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Women’s World Cup: What Still Needs to be Done

The Fifa Women’s World Cup is just 32 years old and on its eighth official edition, while the men’s competition began 93 years ago and has ...

The Fifa Women’s World Cup is just 32 years old and on its eighth official edition, while the men’s competition began 93 years ago and has enjoyed 22 tournaments.

After the success of the 2019 WWC in France, the women’s competition has progressed to new heights for 2023 in Australia and New Zealand. 

There are more teams than ever competing, in front of the biggest TV audiences, with each player to be paid directly, guaranteeing prize money for the first time.

It’s fair to assume that this Women’s World Cup is probably the most significant women’s sporting event in history, although this won’t be the last time we hear that phrase. The trajectory of women’s sport is continually rising – and arguably there has never been a better time to be involved in sport as a woman.

But for so long women have fought for a more equal footing within the male-dominated world of sport, and researchers have long highlighted the lack of equality in the game
Women’s World Cup: What Still Needs to be Done

So, as participation levels rise, TV viewing figures increase and sponsorship income improves year on year, we might ask: what’s left to achieve for women in football?

Alongside other researchers, I have written about the gender gap in professional and elite-level women’s football in the last few years. This body of work pays attention to some key – and in many ways overlapping and interlinked – issues in women’s sport, including equal pay, injury, menstruation and maternity rights.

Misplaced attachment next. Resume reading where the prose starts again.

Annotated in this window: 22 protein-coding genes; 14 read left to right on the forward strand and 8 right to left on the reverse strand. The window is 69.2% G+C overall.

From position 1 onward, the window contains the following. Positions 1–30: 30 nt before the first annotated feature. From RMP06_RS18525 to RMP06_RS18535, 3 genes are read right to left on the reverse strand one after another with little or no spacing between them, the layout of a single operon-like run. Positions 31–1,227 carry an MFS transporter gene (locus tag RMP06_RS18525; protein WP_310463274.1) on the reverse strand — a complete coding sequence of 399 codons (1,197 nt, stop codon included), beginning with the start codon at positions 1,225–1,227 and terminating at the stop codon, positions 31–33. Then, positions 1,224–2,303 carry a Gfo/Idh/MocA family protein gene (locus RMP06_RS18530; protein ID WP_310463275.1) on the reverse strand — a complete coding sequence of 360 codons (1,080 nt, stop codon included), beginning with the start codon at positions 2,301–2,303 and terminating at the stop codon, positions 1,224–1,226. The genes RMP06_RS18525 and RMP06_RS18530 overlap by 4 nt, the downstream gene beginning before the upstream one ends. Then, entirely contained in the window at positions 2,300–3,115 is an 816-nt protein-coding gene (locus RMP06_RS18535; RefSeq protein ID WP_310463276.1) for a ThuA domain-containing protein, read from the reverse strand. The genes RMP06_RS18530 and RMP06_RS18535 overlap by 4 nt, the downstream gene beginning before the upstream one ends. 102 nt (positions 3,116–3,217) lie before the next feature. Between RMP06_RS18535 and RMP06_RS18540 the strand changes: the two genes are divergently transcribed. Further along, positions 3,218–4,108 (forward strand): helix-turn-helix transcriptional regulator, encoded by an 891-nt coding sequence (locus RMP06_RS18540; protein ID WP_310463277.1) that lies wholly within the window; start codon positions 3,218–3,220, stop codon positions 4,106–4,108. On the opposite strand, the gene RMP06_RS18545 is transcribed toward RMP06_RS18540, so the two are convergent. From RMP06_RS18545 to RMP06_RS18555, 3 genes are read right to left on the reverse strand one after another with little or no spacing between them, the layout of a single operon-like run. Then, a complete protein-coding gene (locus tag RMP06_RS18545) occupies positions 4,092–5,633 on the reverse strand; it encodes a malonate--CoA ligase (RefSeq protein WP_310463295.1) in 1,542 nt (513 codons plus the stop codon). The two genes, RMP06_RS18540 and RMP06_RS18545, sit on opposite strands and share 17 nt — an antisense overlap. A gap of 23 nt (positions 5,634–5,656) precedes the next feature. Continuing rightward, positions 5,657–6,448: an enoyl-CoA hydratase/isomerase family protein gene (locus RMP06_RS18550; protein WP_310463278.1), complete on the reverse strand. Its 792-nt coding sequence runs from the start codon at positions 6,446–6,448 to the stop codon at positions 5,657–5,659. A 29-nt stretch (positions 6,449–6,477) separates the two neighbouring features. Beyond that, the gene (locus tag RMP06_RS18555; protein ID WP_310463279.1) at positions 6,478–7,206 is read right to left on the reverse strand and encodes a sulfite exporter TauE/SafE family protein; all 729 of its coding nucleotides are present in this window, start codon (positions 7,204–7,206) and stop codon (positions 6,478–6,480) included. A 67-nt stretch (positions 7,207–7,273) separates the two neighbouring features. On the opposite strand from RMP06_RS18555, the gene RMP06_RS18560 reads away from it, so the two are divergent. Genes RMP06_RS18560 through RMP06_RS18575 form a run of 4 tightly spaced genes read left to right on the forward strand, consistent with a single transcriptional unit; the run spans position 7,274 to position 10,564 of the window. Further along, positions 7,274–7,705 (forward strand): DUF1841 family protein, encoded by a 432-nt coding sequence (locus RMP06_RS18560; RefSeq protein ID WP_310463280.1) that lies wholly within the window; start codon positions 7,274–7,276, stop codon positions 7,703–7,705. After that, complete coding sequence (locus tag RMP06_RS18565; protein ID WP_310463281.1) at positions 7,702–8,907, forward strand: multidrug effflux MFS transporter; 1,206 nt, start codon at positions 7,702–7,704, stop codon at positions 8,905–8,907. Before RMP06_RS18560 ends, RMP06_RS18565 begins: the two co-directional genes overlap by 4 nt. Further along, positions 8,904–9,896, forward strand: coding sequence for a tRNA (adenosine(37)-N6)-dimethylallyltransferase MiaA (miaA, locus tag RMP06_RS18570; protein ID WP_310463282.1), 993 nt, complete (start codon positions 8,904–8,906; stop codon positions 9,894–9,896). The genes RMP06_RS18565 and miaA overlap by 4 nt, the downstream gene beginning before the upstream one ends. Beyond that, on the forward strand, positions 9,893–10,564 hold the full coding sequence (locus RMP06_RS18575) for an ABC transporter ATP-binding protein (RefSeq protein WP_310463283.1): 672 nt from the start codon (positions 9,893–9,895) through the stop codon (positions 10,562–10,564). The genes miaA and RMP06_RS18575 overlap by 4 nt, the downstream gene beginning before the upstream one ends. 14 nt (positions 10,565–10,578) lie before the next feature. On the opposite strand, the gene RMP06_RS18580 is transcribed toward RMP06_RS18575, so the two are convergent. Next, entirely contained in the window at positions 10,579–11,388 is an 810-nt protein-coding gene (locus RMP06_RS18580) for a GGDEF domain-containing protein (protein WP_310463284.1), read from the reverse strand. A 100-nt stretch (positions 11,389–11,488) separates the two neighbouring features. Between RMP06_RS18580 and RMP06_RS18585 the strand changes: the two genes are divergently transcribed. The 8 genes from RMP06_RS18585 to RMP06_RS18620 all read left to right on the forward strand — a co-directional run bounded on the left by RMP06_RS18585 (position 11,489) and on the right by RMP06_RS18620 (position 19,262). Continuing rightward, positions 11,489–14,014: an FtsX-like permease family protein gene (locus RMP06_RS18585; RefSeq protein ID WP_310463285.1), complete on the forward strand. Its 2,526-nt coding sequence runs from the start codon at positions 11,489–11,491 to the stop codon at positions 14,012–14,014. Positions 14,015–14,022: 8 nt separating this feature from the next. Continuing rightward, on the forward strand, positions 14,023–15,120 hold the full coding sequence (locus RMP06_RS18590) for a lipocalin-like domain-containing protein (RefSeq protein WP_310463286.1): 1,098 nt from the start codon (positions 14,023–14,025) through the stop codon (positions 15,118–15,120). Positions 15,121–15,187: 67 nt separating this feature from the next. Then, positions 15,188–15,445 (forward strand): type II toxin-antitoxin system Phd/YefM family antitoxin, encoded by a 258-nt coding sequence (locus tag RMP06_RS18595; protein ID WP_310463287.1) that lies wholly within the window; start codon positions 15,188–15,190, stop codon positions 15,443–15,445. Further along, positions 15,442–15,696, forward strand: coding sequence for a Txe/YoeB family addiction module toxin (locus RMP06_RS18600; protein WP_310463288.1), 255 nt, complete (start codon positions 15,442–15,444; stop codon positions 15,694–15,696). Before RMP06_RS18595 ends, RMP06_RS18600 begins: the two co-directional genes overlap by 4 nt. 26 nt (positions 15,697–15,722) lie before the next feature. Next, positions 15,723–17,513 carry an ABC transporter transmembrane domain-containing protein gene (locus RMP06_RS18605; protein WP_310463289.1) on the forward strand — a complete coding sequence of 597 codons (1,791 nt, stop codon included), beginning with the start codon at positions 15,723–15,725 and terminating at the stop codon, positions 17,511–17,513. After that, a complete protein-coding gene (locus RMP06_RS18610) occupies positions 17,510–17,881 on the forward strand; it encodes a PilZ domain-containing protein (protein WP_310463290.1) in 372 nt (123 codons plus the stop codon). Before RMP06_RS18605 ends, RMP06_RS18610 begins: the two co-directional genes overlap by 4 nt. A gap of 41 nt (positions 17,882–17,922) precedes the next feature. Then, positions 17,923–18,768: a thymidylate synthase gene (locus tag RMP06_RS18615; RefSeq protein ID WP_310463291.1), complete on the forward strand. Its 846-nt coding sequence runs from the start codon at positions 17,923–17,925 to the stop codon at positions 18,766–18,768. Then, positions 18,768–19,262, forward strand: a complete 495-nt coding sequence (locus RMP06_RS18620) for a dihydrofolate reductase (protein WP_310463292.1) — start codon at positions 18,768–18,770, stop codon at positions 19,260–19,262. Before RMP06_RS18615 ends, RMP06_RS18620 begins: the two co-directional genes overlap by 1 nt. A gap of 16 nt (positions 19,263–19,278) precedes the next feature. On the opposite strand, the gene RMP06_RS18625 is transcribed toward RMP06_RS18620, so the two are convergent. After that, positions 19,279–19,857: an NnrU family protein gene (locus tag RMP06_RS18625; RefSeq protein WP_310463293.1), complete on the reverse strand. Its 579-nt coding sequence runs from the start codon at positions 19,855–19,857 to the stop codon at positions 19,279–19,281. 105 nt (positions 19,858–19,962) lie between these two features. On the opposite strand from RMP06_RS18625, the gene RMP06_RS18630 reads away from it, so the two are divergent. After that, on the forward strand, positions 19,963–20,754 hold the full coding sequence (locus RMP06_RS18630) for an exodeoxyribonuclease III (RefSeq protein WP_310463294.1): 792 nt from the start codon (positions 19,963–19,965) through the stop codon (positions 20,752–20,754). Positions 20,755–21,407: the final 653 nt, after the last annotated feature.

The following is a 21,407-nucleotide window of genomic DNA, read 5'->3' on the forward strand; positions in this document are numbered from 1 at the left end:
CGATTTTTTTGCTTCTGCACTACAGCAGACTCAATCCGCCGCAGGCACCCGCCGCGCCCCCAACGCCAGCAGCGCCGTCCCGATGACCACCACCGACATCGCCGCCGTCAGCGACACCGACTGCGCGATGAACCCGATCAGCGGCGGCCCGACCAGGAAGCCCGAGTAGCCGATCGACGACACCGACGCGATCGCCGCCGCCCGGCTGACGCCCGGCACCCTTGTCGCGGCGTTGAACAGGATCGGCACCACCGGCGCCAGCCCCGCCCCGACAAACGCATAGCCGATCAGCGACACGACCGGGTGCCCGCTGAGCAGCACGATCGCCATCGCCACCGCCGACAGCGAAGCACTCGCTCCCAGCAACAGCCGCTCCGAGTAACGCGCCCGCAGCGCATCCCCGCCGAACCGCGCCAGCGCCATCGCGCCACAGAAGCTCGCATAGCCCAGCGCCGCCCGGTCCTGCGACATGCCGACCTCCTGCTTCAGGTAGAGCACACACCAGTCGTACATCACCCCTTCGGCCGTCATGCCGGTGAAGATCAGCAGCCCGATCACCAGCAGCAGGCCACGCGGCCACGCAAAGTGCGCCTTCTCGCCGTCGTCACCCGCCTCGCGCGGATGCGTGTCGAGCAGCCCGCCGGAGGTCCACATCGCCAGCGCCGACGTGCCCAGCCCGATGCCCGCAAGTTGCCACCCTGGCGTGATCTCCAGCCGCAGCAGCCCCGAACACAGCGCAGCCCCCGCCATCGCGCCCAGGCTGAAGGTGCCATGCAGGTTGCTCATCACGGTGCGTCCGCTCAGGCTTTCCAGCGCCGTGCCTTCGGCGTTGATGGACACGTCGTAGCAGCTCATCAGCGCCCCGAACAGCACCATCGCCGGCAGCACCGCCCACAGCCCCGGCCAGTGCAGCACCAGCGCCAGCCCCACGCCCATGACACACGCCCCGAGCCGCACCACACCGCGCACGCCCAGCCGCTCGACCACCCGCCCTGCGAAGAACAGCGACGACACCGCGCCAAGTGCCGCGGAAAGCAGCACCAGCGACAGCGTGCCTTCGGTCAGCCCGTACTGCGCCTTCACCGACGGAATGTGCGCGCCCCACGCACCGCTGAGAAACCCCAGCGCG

One of the most significant developments for women’s sport is the discussion on equal pay in football, advanced mainly by the US women’s national team.

This World Cup has seen the biggest investment of money from Fifa yet: US$152m (£118m) to ensure that all players are paid and prize money is increased and on a “pathway to equality” with the men’s tournament. Fifa has also ensured that standards across staffing, base camps, accommodation and travel are delivered to the same level as the men’s competition.

Facilities and healthcare

However, despite the starry heights reached by the qualified teams, a recent report by the world players’ union Fifpro found that there remain stark inequalities in women’s football across the globe.

A total of 362 women across teams attempting to qualify for this World Cup were surveyed, with 70% reporting poor gym facilities, 66% reporting poor or non-existent recovery facilities, and 54% saying they were not provided with a pre-tournament medical.

In addition 66% players had to take unpaid leave or vacation from work and almost 33% did not receive any compensation. So there is work to be done in the elite women’s game.


Given the findings from Fifpro on facilities, pitches and payment, it comes as no surprise that injury has become a hot topic of interest within women’s football. According to sports medicine specialists, women are six times more likely to rupture their anterior cruciate ligament (ACL), and for this World Cup, nine of the top players are absent with the injury.